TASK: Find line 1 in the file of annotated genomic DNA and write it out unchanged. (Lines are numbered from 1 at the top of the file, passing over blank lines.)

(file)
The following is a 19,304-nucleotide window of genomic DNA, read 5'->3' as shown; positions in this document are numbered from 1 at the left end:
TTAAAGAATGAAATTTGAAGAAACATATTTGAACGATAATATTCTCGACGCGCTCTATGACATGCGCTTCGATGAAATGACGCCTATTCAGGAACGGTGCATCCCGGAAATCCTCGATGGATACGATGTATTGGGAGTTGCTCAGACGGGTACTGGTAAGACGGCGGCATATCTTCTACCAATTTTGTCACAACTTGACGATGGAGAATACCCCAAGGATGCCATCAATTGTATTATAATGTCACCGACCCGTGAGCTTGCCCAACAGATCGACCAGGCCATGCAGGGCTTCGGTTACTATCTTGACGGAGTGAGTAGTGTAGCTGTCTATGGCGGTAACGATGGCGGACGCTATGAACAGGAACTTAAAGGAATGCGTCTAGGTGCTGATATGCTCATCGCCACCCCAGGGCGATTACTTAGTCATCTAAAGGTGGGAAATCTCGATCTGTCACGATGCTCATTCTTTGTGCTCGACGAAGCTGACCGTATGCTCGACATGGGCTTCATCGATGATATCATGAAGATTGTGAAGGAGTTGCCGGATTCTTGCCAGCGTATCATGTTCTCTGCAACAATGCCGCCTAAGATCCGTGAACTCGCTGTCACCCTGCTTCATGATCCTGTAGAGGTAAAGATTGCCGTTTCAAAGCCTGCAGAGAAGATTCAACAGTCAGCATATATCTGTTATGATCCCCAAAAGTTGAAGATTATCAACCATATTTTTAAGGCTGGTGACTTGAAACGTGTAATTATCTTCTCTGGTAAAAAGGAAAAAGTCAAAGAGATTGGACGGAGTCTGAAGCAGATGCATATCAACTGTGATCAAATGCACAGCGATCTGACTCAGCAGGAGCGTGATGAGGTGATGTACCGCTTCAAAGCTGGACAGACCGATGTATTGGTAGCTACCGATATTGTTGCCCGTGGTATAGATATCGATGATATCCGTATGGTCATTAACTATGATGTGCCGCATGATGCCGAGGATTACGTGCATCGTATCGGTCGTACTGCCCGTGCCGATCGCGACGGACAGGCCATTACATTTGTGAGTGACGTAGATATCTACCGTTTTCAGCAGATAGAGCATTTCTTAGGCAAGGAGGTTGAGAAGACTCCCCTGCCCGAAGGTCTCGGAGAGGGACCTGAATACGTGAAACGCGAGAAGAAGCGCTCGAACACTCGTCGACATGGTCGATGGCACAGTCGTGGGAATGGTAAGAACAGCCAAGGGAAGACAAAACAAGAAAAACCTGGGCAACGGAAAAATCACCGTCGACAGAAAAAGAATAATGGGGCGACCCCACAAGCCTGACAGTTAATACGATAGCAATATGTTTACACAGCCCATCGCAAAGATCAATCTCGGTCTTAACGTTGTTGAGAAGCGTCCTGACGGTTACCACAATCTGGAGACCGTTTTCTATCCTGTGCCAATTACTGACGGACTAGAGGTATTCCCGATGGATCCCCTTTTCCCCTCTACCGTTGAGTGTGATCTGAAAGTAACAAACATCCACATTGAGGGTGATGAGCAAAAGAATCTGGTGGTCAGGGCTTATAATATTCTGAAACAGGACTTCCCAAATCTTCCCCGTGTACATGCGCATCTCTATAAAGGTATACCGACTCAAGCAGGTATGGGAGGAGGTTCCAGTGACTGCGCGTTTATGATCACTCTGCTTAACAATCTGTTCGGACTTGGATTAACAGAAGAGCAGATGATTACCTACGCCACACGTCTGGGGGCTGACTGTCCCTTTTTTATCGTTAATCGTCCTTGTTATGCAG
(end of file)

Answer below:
The following is a 19,304-nucleotide window of genomic DNA, read 5'->3' as shown; positions in this document are numbered from 1 at the left end: